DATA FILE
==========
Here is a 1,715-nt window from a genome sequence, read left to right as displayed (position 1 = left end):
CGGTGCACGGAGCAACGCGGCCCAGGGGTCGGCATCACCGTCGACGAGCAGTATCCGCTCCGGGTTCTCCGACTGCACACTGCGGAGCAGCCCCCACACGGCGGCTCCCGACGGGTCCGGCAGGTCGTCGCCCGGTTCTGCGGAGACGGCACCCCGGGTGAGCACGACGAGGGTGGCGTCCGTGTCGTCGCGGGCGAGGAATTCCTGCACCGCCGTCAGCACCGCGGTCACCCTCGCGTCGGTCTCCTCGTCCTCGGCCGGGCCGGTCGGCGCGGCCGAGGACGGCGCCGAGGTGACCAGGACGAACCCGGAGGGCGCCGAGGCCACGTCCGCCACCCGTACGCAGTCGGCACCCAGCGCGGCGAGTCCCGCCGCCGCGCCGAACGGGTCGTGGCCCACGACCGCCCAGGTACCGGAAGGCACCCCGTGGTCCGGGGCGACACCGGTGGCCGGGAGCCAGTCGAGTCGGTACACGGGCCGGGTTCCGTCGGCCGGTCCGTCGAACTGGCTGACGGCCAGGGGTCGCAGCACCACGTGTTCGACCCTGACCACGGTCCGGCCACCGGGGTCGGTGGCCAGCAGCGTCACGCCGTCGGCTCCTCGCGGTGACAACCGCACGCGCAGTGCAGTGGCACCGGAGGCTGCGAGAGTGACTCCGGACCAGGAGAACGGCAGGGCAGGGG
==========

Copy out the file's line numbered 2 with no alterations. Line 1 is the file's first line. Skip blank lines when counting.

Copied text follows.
CGGTGCACGGAGCAACGCGGCCCAGGGGTCGGCATCACCGTCGACGAGCAGTATCCGCTCCGGGTTCTCCGACTGCACACTGCGGAGCAGCCCCCACACGGCGGCTCCCGACGGGTCCGGCAGGTCGTCGCCCGGTTCTGCGGAGACGGCACCCCGGGTGAGCACGACGAGGGTGGCGTCCGTGTCGTCGCGGGCGAGGAATTCCTGCACCGCCGTCAGCACCGCGGTCACCCTCGCGTCGGTCTCCTCGTCCTCGGCCGGGCCGGTCGGCGCGGCCGAGGACGGCGCCGAGGTGACCAGGACGAACCCGGAGGGCGCCGAGGCCACGTCCGCCACCCGTACGCAGTCGGCACCCAGCGCGGCGAGTCCCGCCGCCGCGCCGAACGGGTCGTGGCCCACGACCGCCCAGGTACCGGAAGGCACCCCGTGGTCCGGGGCGACACCGGTGGCCGGGAGCCAGTCGAGTCGGTACACGGGCCGGGTTCCGTCGGCCGGTCCGTCGAACTGGCTGACGGCCAGGGGTCGCAGCACCACGTGTTCGACCCTGACCACGGTCCGGCCACCGGGGTCGGTGGCCAGCAGCGTCACGCCGTCGGCTCCTCGCGGTGACAACCGCACGCGCAGTGCAGTGGCACCGGAGGCTGCGAGAGTGACTCCGGACCAGGAGAACGGCAGGGCAGGGG